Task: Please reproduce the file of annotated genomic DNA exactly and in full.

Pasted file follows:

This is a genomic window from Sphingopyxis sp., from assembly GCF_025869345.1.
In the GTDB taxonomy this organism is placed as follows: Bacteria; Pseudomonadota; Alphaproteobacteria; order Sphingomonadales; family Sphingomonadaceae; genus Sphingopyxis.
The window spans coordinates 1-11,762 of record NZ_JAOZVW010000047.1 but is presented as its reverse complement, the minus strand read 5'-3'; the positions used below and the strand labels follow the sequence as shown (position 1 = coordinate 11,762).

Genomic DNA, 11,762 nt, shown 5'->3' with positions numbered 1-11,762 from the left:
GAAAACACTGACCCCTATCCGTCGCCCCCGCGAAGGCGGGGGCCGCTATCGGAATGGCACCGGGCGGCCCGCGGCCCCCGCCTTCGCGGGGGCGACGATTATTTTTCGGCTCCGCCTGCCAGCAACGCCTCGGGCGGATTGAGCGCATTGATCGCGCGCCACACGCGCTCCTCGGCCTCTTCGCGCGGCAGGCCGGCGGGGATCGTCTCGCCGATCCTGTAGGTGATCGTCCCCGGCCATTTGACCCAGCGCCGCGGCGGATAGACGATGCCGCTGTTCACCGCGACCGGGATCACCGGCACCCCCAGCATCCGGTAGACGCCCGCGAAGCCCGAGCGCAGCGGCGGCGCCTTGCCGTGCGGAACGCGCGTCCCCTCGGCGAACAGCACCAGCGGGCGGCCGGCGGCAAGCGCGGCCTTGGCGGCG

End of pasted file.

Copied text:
This is a genomic window from Sphingopyxis sp., from assembly GCF_025869345.1.
In the GTDB taxonomy this organism is placed as follows: Bacteria; Pseudomonadota; Alphaproteobacteria; order Sphingomonadales; family Sphingomonadaceae; genus Sphingopyxis.
The window spans coordinates 1-11,762 of record NZ_JAOZVW010000047.1 but is presented as its reverse complement, the minus strand read 5'-3'; the positions used below and the strand labels follow the sequence as shown (position 1 = coordinate 11,762).

Genomic DNA, 11,762 nt, shown 5'->3' with positions numbered 1-11,762 from the left:
GAAAACACTGACCCCTATCCGTCGCCCCCGCGAAGGCGGGGGCCGCTATCGGAATGGCACCGGGCGGCCCGCGGCCCCCGCCTTCGCGGGGGCGACGATTATTTTTCGGCTCCGCCTGCCAGCAACGCCTCGGGCGGATTGAGCGCATTGATCGCGCGCCACACGCGCTCCTCGGCCTCTTCGCGCGGCAGGCCGGCGGGGATCGTCTCGCCGATCCTGTAGGTGATCGTCCCCGGCCATTTGACCCAGCGCCGCGGCGGATAGACGATGCCGCTGTTCACCGCGACCGGGATCACCGGCACCCCCAGCATCCGGTAGACGCCCGCGAAGCCCGAGCGCAGCGGCGGCGCCTTGCCGTGCGGAACGCGCGTCCCCTCGGCGAACAGCACCAGCGGGCGGCCGGCGGCAAGCGCGGCCTTGGCGGCG